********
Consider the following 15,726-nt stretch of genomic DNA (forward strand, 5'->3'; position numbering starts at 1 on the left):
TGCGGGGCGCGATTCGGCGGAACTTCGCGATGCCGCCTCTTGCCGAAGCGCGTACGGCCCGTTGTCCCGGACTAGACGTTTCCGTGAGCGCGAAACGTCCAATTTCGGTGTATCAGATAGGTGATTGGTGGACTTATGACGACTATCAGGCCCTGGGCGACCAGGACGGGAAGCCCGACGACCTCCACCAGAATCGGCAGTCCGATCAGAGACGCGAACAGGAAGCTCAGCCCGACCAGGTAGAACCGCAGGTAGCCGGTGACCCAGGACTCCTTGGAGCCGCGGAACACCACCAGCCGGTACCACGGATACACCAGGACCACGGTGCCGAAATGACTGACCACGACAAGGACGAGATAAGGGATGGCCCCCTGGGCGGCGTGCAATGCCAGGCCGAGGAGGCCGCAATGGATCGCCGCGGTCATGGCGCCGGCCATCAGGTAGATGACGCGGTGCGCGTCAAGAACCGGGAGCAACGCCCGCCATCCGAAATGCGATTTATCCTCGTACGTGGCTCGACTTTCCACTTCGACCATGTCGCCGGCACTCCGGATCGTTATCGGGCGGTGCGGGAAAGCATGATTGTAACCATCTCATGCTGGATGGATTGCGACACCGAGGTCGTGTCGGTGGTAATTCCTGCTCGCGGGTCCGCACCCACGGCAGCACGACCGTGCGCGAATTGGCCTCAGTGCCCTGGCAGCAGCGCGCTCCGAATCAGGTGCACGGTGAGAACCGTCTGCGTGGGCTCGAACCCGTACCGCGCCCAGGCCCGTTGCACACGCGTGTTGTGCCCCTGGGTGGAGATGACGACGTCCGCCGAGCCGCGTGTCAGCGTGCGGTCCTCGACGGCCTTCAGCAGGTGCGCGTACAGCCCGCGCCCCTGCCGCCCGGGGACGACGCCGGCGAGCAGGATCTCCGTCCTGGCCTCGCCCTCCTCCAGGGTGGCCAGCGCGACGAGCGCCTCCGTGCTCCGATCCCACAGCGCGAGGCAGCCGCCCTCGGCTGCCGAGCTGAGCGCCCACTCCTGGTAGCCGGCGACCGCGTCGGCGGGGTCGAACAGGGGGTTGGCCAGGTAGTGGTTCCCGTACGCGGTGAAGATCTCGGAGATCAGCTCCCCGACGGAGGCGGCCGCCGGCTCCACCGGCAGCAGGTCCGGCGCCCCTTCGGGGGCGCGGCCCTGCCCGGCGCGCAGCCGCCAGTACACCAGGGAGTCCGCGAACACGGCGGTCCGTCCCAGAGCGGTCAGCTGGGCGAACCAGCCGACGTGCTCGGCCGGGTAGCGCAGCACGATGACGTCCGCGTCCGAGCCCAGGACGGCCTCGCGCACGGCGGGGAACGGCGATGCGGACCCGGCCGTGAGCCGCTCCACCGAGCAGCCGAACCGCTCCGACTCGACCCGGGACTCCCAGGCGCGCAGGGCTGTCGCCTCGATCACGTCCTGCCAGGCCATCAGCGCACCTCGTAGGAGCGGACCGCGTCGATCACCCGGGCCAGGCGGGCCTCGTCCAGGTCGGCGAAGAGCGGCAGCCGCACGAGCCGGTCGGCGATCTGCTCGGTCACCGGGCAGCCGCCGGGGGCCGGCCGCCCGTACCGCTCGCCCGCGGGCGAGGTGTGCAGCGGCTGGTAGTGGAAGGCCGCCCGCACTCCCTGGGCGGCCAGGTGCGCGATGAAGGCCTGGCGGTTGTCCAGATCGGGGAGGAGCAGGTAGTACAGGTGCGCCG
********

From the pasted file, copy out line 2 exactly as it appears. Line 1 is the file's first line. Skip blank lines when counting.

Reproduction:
TGCGGGGCGCGATTCGGCGGAACTTCGCGATGCCGCCTCTTGCCGAAGCGCGTACGGCCCGTTGTCCCGGACTAGACGTTTCCGTGAGCGCGAAACGTCCAATTTCGGTGTATCAGATAGGTGATTGGTGGACTTATGACGACTATCAGGCCCTGGGCGACCAGGACGGGAAGCCCGACGACCTCCACCAGAATCGGCAGTCCGATCAGAGACGCGAACAGGAAGCTCAGCCCGACCAGGTAGAACCGCAGGTAGCCGGTGACCCAGGACTCCTTGGAGCCGCGGAACACCACCAGCCGGTACCACGGATACACCAGGACCACGGTGCCGAAATGACTGACCACGACAAGGACGAGATAAGGGATGGCCCCCTGGGCGGCGTGCAATGCCAGGCCGAGGAGGCCGCAATGGATCGCCGCGGTCATGGCGCCGGCCATCAGGTAGATGACGCGGTGCGCGTCAAGAACCGGGAGCAACGCCCGCCATCCGAAATGCGATTTATCCTCGTACGTGGCTCGACTTTCCACTTCGACCATGTCGCCGGCACTCCGGATCGTTATCGGGCGGTGCGGGAAAGCATGATTGTAACCATCTCATGCTGGATGGATTGCGACACCGAGGTCGTGTCGGTGGTAATTCCTGCTCGCGGGTCCGCACCCACGGCAGCACGACCGTGCGCGAATTGGCCTCAGTGCCCTGGCAGCAGCGCGCTCCGAATCAGGTGCACGGTGAGAACCGTCTGCGTGGGCTCGAACCCGTACCGCGCCCAGGCCCGTTGCACACGCGTGTTGTGCCCCTGGGTGGAGATGACGACGTCCGCCGAGCCGCGTGTCAGCGTGCGGTCCTCGACGGCCTTCAGCAGGTGCGCGTACAGCCCGCGCCCCTGCCGCCCGGGGACGACGCCGGCGAGCAGGATCTCCGTCCTGGCCTCGCCCTCCTCCAGGGTGGCCAGCGCGACGAGCGCCTCCGTGCTCCGATCCCACAGCGCGAGGCAGCCGCCCTCGGCTGCCGAGCTGAGCGCCCACTCCTGGTAGCCGGCGACCGCGTCGGCGGGGTCGAACAGGGGGTTGGCCAGGTAGTGGTTCCCGTACGCGGTGAAGATCTCGGAGATCAGCTCCCCGACGGAGGCGGCCGCCGGCTCCACCGGCAGCAGGTCCGGCGCCCCTTCGGGGGCGCGGCCCTGCCCGGCGCGCAGCCGCCAGTACACCAGGGAGTCCGCGAACACGGCGGTCCGTCCCAGAGCGGTCAGCTGGGCGAACCAGCCGACGTGCTCGGCCGGGTAGCGCAGCACGATGACGTCCGCGTCCGAGCCCAGGACGGCCTCGCGCACGGCGGGGAACGGCGATGCGGACCCGGCCGTGAGCCGCTCCACCGAGCAGCCGAACCGCTCCGACTCGACCCGGGACTCCCAGGCGCGCAGGGCTGTCGCCTCGATCACGTCCTGCCAGGCCATCAGCGCACCTCGTAGGAGCGGACCGCGTCGATCACCCGGGCCAGGCGGGCCTCGTCCAGGTCGGCGAAGAGCGGCAGCCGCACGAGCCGGTCGGCGATCTGCTCGGTCACCGGGCAGCCGCCGGGGGCCGGCCGCCCGTACCGCTCGCCCGCGGGCGAGGTGTGCAGCGGCTGGTAGTGGAAGGCCGCCCGCACTCCCTGGGCGGCCAGGTGCGCGATGAAGGCCTGGCGGTTGTCCAGATCGGGGAGGAGCAGGTAGTACAGGTGCGCCG